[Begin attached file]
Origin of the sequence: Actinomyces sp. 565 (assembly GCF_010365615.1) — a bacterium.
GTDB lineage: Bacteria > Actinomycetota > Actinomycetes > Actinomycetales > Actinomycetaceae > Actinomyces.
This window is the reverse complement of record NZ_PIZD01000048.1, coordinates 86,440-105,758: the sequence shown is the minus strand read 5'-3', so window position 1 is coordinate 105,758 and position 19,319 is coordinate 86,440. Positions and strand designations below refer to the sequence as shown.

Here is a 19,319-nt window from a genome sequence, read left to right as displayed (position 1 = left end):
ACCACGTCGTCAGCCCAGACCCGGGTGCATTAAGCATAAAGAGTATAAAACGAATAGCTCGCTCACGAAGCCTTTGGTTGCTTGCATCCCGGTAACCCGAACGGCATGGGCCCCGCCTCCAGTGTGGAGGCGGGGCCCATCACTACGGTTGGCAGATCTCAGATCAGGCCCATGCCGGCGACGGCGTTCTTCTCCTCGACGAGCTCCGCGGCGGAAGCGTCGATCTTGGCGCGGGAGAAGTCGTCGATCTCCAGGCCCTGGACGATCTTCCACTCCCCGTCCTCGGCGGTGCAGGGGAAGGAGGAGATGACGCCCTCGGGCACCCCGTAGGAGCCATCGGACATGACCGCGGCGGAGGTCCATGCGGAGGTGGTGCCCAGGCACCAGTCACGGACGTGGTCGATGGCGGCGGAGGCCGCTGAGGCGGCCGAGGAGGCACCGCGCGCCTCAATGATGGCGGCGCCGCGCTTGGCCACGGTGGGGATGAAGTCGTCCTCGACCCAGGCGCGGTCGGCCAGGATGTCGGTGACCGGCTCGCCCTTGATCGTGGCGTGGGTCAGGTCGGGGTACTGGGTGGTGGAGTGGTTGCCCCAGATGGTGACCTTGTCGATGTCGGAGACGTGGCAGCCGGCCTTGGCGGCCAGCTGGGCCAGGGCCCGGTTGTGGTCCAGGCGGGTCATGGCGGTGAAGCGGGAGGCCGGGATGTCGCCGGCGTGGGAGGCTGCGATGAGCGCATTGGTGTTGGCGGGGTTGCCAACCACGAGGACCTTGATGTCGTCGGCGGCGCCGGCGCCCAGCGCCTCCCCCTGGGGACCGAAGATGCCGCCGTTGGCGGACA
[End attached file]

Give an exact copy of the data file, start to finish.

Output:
Origin of the sequence: Actinomyces sp. 565 (assembly GCF_010365615.1) — a bacterium.
GTDB lineage: Bacteria > Actinomycetota > Actinomycetes > Actinomycetales > Actinomycetaceae > Actinomyces.
This window is the reverse complement of record NZ_PIZD01000048.1, coordinates 86,440-105,758: the sequence shown is the minus strand read 5'-3', so window position 1 is coordinate 105,758 and position 19,319 is coordinate 86,440. Positions and strand designations below refer to the sequence as shown.

Here is a 19,319-nt window from a genome sequence, read left to right as displayed (position 1 = left end):
ACCACGTCGTCAGCCCAGACCCGGGTGCATTAAGCATAAAGAGTATAAAACGAATAGCTCGCTCACGAAGCCTTTGGTTGCTTGCATCCCGGTAACCCGAACGGCATGGGCCCCGCCTCCAGTGTGGAGGCGGGGCCCATCACTACGGTTGGCAGATCTCAGATCAGGCCCATGCCGGCGACGGCGTTCTTCTCCTCGACGAGCTCCGCGGCGGAAGCGTCGATCTTGGCGCGGGAGAAGTCGTCGATCTCCAGGCCCTGGACGATCTTCCACTCCCCGTCCTCGGCGGTGCAGGGGAAGGAGGAGATGACGCCCTCGGGCACCCCGTAGGAGCCATCGGACATGACCGCGGCGGAGGTCCATGCGGAGGTGGTGCCCAGGCACCAGTCACGGACGTGGTCGATGGCGGCGGAGGCCGCTGAGGCGGCCGAGGAGGCACCGCGCGCCTCAATGATGGCGGCGCCGCGCTTGGCCACGGTGGGGATGAAGTCGTCCTCGACCCAGGCGCGGTCGGCCAGGATGTCGGTGACCGGCTCGCCCTTGATCGTGGCGTGGGTCAGGTCGGGGTACTGGGTGGTGGAGTGGTTGCCCCAGATGGTGACCTTGTCGATGTCGGAGACGTGGCAGCCGGCCTTGGCGGCCAGCTGGGCCAGGGCCCGGTTGTGGTCCAGGCGGGTCATGGCGGTGAAGCGGGAGGCCGGGATGTCGCCGGCGTGGGAGGCTGCGATGAGCGCATTGGTGTTGGCGGGGTTGCCAACCACGAGGACCTTGATGTCGTCGGCGGCGCCGGCGCCCAGCGCCTCCCCCTGGGGACCGAAGATGCCGCCGTTGGCGGACA